Alternate title: "Yes, please, I have way too much time on my hands so I'd be delighted to read a series of 11 books that's showing no signs of slowing down."
A year or so ago I happened to catch a few episodes of "The Dresden Files" on a marathon. It was a SciFi original series that, unfortunately, only lasted one season before it was cancelled. Flash forward to January of this year - I was going through my TiVo Season Passes and lamenting that SciFi couldn't even play reruns of the show for my enjoyment, when I ambled over to IMDB to learn more (I have the unfortunate habit of looking up any movie or TV show I watch for interesting facts). Turns out, the series was based on a series of books by Jim Butcher.
I immediately bought the first one, Storm Front, and downloaded it to my Sony Reader. By May, I had read the entire series (including the latest book, which was released that month). And that was trying to stretch it out as long as I possibly could. I'm not sure what made this series so deliciously awesome, but I'll try and put my finger on it.
The main character, Harry Dresden, is a wizard for hire in the city of Chicago. This is modern day Chicago though, so don't expect everyone to believe he's a wizard. You might be thinking, gee, this sounds an awful lot like a recent young adult series that took over the entire world, and you'd be slightly right. The Dresden Files is a Harry Potter for grownups. Yup, evil forces are always trying to take over the world and it seems like Harry Dresden is the only one who can stop them. Also like HP, you've got a great cast of mythological creatures (such as vampires, ghosts, zombies and werewolves) and other occult references. But what Harry Potter doesn't have is a millenia-old talking skull named Bob that has an addiction to cheap romance novels. That in itself should give you an idea of what you'd be expecting from this series.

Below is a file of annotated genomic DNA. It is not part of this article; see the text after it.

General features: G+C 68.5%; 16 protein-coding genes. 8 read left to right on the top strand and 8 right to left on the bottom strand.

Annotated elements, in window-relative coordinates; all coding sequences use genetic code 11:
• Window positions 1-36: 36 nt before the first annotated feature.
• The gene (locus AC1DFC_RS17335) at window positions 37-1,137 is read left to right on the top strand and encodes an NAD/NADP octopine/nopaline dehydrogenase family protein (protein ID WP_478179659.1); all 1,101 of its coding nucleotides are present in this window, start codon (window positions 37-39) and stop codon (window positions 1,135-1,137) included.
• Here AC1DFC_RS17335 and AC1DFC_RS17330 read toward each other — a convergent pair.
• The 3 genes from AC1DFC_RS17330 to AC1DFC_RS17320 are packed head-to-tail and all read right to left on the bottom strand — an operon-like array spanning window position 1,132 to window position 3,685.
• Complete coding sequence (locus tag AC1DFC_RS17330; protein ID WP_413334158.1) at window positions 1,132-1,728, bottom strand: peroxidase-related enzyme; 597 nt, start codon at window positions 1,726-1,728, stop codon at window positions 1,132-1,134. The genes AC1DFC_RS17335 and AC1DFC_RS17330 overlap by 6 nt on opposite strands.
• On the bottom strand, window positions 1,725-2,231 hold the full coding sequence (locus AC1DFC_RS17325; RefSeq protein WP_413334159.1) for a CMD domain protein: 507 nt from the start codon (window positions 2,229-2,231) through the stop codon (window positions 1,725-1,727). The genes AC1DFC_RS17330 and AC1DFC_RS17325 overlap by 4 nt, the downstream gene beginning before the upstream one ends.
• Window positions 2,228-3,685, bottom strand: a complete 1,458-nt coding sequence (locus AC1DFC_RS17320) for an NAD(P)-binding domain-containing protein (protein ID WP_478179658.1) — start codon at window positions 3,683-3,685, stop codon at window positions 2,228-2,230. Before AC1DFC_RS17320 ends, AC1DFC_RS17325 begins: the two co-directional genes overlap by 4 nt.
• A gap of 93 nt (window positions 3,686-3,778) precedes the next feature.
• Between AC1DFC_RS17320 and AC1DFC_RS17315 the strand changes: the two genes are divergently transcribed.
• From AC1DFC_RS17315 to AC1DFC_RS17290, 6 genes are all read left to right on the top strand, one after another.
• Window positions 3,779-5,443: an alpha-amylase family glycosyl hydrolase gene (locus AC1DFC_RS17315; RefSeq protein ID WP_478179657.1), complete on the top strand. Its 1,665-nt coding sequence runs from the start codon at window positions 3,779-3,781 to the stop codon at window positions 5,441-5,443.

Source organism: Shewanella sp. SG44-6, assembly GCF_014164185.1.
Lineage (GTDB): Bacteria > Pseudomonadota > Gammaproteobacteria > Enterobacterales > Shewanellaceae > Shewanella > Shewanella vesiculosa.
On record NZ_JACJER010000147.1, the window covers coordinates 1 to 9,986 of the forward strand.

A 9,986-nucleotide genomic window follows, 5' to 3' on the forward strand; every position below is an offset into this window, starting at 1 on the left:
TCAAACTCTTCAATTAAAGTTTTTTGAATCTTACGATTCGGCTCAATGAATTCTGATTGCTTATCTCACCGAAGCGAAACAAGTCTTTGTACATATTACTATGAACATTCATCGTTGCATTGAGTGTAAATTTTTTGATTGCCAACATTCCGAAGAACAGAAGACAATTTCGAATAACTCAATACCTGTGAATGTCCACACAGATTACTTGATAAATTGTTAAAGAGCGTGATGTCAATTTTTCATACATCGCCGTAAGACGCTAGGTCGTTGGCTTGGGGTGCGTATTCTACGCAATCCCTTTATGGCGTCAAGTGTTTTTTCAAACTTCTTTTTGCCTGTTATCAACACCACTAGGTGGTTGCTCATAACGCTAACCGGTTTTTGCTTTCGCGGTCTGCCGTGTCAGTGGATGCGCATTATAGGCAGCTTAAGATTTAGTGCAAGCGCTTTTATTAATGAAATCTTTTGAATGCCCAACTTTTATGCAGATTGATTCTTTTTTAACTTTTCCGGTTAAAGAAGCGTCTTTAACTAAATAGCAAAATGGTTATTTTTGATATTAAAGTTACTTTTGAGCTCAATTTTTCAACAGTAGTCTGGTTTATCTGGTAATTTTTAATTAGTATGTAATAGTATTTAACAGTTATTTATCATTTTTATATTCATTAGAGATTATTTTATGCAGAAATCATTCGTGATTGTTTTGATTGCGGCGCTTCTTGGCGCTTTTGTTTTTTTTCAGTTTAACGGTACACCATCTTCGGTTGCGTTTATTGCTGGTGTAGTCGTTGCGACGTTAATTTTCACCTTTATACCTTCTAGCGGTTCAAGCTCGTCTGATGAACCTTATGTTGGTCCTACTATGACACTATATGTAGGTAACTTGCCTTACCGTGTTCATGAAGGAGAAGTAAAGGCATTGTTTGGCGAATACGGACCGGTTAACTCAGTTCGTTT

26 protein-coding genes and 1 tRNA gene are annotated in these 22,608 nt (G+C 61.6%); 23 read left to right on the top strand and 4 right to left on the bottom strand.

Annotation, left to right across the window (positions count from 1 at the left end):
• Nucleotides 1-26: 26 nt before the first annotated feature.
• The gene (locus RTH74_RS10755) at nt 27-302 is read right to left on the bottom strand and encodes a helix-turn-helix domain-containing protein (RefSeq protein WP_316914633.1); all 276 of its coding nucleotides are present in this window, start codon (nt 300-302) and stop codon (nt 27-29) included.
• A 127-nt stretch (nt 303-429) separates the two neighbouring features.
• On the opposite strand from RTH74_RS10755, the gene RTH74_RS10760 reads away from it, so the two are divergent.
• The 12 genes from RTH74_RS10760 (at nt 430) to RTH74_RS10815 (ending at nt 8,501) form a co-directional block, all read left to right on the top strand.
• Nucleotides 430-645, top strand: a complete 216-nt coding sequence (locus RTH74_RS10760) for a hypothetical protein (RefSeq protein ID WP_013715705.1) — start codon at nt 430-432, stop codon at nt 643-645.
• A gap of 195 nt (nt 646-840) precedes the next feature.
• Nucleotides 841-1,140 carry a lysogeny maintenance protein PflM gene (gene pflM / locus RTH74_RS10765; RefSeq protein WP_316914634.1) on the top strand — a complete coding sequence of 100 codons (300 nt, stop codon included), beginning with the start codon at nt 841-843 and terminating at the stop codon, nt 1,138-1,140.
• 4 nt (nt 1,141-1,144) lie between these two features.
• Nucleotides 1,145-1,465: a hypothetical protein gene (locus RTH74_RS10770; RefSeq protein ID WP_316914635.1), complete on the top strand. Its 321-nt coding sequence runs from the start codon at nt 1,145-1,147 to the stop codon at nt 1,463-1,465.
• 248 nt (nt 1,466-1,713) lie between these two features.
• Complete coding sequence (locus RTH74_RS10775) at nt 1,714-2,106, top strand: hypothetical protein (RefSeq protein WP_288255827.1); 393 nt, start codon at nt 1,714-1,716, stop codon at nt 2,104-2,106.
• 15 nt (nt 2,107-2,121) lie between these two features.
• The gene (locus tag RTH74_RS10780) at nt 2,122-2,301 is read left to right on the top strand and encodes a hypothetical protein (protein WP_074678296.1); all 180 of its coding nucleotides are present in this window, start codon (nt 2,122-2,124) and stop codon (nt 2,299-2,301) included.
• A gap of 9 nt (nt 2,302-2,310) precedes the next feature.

I loved the "snarkiness" of Harry Dresden, who is really just sick of dealing with all of this crap with bad guys trying to take over the world, all the while he can hardly afford to pay his rent. But when push comes to shove, he's a guy you can count on. He's constantly struggling to portray himself as a good guy (he's had some black marks against him in the past), and some of the best parts of the series are when he realizes that what he's about to do, even though he knows it's right, will push him back in bad-guy territory in the eyes of others.
I've recommended this series to many people, and almost all of those who tried it out enjoyed it as much as I did. The rest stumbled around book four, but kept with it and said that the series picks up after that. Here's the series order (links go to amazon.com)
Book #12, Changes (Dresden Files, Book 12), comes out in April 2010, and looking at the description it is sounding really good. I'm honestly not sure how I'm going to make it that far. Anyway, if I still haven't convinced you to give this series a shot, feel free to check out the TV show, which is available for free viewing on Hulu.com (note: the TV series was aired out of order, and the pilot was meant for later in the series. "Storm Front" was meant to be the pilot, and should be viewed first).
I really enjoyed this series, and I hope you do to! This series is available at all bookstores, and is also available in ebook from the major retailers.